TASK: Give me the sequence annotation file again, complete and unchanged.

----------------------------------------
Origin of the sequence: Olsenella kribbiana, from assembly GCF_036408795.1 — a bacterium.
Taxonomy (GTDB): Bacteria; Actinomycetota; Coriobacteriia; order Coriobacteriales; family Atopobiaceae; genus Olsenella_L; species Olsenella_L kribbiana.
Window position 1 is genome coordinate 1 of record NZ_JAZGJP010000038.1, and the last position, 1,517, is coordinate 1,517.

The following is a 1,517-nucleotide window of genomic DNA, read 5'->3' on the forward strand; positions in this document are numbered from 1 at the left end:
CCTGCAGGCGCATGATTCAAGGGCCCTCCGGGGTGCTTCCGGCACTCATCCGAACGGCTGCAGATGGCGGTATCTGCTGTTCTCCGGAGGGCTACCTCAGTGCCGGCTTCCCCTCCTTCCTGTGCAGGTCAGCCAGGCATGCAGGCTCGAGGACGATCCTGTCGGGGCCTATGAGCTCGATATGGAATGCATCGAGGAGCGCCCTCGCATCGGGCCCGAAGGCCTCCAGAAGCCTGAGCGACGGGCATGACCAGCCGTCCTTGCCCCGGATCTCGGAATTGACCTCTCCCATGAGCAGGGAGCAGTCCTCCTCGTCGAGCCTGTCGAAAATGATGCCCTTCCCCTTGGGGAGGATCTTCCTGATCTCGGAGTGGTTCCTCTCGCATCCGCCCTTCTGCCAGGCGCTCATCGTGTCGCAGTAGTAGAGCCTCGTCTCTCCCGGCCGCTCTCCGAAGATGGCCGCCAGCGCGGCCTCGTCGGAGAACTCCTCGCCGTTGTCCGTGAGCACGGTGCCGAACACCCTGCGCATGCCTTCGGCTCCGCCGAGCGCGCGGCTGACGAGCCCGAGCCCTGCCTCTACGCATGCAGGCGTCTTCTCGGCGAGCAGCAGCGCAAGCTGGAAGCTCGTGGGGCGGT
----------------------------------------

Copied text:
Origin of the sequence: Olsenella kribbiana, from assembly GCF_036408795.1 — a bacterium.
Taxonomy (GTDB): Bacteria; Actinomycetota; Coriobacteriia; order Coriobacteriales; family Atopobiaceae; genus Olsenella_L; species Olsenella_L kribbiana.
Window position 1 is genome coordinate 1 of record NZ_JAZGJP010000038.1, and the last position, 1,517, is coordinate 1,517.

The following is a 1,517-nucleotide window of genomic DNA, read 5'->3' on the forward strand; positions in this document are numbered from 1 at the left end:
CCTGCAGGCGCATGATTCAAGGGCCCTCCGGGGTGCTTCCGGCACTCATCCGAACGGCTGCAGATGGCGGTATCTGCTGTTCTCCGGAGGGCTACCTCAGTGCCGGCTTCCCCTCCTTCCTGTGCAGGTCAGCCAGGCATGCAGGCTCGAGGACGATCCTGTCGGGGCCTATGAGCTCGATATGGAATGCATCGAGGAGCGCCCTCGCATCGGGCCCGAAGGCCTCCAGAAGCCTGAGCGACGGGCATGACCAGCCGTCCTTGCCCCGGATCTCGGAATTGACCTCTCCCATGAGCAGGGAGCAGTCCTCCTCGTCGAGCCTGTCGAAAATGATGCCCTTCCCCTTGGGGAGGATCTTCCTGATCTCGGAGTGGTTCCTCTCGCATCCGCCCTTCTGCCAGGCGCTCATCGTGTCGCAGTAGTAGAGCCTCGTCTCTCCCGGCCGCTCTCCGAAGATGGCCGCCAGCGCGGCCTCGTCGGAGAACTCCTCGCCGTTGTCCGTGAGCACGGTGCCGAACACCCTGCGCATGCCTTCGGCTCCGCCGAGCGCGCGGCTGACGAGCCCGAGCCCTGCCTCTACGCATGCAGGCGTCTTCTCGGCGAGCAGCAGCGCAAGCTGGAAGCTCGTGGGGCGGT